The river was full of broken cribs of lumber and what made Rambo take such a desperate chance I never knew.  He was as unconcerned as though it was an every day occurrence.  My brother “H” came along with the Le Claire Belle and asked if there was anything he could do and I told him he might pull off the cribs of lumber that were still riding the pier, but that was all.  After we had landed on the little island opposite to the Kahkle boat yard the crew had most of the lumber landed at Arfman’s island.  We went down there and picked them up and then started for Rock Island to get some coal and put Captain Rambo ashore.  Wes suggested that we land at Denckmann’s mill and see if they would not take the broken lumber and dispose of it.  It seemed a good idea and we interviewed the young Denckmann and I told him of our accident and asked if he would take the broken cribs, haul the lumber out and later pa me whatever was right and he could get out of it.  Well, what he said in reply would not look well in print, so we went back to the boat and on about our business!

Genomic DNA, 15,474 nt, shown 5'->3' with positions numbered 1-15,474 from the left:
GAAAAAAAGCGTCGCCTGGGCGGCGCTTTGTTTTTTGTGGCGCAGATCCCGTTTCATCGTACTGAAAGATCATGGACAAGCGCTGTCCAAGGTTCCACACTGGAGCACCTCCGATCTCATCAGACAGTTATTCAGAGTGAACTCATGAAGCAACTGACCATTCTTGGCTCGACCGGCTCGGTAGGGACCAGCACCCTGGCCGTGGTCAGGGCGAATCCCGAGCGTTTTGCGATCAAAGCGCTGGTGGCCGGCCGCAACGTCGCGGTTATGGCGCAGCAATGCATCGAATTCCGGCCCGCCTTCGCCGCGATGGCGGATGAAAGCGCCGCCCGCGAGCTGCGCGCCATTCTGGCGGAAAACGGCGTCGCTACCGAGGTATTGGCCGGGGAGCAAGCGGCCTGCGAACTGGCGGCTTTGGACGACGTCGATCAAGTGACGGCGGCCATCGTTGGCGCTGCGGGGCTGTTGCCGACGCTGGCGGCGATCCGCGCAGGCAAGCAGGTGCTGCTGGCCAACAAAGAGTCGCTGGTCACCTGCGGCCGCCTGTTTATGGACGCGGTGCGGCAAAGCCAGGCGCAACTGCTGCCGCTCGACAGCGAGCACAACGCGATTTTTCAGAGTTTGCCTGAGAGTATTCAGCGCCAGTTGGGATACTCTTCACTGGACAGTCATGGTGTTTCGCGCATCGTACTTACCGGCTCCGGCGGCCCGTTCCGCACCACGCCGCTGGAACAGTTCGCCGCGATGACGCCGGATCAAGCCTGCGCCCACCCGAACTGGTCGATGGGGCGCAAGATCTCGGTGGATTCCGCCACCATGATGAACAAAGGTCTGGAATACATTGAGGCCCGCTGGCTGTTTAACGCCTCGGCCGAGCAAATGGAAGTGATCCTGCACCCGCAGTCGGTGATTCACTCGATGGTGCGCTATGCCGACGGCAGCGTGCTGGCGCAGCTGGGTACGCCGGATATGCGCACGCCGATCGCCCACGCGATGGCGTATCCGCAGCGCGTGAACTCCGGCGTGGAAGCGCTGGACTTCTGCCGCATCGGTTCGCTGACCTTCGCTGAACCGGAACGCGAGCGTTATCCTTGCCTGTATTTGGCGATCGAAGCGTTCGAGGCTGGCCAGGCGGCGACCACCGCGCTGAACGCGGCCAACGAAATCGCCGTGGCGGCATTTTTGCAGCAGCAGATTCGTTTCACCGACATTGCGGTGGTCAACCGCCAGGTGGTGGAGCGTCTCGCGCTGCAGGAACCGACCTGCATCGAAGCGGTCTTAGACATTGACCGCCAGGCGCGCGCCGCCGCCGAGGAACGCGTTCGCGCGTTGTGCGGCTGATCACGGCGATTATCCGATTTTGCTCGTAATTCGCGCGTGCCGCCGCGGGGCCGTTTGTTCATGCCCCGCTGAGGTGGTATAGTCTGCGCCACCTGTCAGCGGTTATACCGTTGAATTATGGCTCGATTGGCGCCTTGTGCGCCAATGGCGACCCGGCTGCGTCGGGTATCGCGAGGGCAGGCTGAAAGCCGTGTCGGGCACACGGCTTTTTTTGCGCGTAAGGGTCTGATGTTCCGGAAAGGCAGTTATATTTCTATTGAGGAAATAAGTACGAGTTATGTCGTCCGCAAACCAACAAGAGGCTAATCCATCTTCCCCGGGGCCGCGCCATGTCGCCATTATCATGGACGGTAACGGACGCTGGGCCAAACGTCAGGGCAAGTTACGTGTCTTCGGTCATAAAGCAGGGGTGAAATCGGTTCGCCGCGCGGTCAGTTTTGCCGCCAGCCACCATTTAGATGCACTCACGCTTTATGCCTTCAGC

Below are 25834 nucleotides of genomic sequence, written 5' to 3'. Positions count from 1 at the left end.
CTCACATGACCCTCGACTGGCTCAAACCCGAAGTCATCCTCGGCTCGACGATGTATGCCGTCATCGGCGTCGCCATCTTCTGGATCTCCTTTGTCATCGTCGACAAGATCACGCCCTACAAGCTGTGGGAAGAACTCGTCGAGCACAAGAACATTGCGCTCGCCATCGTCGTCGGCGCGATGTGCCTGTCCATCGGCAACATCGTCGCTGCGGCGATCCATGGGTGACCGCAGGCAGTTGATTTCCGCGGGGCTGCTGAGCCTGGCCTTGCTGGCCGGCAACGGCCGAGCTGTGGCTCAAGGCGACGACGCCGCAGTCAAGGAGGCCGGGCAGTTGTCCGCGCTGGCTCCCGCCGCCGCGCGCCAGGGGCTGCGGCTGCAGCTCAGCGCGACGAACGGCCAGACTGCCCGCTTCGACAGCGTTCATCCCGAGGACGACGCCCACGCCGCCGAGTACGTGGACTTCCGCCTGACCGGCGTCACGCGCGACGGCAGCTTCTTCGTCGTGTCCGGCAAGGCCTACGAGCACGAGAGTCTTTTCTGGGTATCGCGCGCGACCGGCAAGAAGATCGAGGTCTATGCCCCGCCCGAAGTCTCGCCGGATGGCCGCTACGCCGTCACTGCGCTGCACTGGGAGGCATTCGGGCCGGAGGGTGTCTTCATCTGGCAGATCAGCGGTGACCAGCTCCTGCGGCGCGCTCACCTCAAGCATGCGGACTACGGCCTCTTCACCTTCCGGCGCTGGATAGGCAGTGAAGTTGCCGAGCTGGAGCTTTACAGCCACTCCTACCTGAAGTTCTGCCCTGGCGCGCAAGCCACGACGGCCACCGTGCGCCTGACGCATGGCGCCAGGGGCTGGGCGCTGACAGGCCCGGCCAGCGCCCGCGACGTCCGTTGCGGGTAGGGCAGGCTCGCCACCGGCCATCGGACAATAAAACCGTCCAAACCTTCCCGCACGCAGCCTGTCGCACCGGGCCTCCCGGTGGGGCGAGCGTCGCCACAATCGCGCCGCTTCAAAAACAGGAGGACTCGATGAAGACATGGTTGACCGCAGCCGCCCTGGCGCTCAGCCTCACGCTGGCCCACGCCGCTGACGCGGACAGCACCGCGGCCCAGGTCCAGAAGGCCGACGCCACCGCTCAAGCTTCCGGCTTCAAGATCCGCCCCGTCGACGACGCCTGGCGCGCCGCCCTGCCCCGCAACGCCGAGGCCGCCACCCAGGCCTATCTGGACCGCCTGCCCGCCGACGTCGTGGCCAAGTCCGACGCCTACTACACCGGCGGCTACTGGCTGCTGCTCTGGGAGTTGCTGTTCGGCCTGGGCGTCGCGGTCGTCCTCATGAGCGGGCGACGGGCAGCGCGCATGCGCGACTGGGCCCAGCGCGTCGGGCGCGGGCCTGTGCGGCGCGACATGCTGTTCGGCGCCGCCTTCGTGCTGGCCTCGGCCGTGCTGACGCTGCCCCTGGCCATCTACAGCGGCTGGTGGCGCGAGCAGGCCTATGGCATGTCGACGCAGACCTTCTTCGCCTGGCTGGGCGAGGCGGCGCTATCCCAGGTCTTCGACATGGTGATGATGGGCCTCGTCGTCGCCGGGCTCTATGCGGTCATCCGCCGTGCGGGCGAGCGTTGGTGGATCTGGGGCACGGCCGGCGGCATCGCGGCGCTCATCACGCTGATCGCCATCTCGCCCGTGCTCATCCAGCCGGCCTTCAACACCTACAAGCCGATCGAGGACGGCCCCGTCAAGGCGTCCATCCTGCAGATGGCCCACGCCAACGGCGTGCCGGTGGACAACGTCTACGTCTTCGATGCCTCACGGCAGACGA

By the time we got back to the wreck it was nearly dark and we cooled down, got our supper and all hit the hay.  Next morning we were out bright and early.  Sent men ahead to get the cribs of lumber out into the river so we could pick them up as we caught them and in time we had the raft together again, and the third day after this matinee at the bridge we landed at Canton.  I had never met any of the people but they proved to be all right.  The president’s name was Brooks and the secretary was named Cummings.  They looked over the broken lumber as best they could and asked how much money I wanted.  I told them of course we were responsible for the broken lumber; that the running of the raft was $800 and that if satisfactory I would like to have $600 and final settlement could be made later.  They said that was agreeable and that I could have the entire $800 if I needed it, but I took only the $600.  Got the money from the Canton Bank and started up river.  Soon as we got under way I paid all the men.  After we got over the upper rapids I told the men we would spend the night at Clinton, where we would clean boilers and any one who wanted to make another trip should be on board at 4 o’clock the next morning.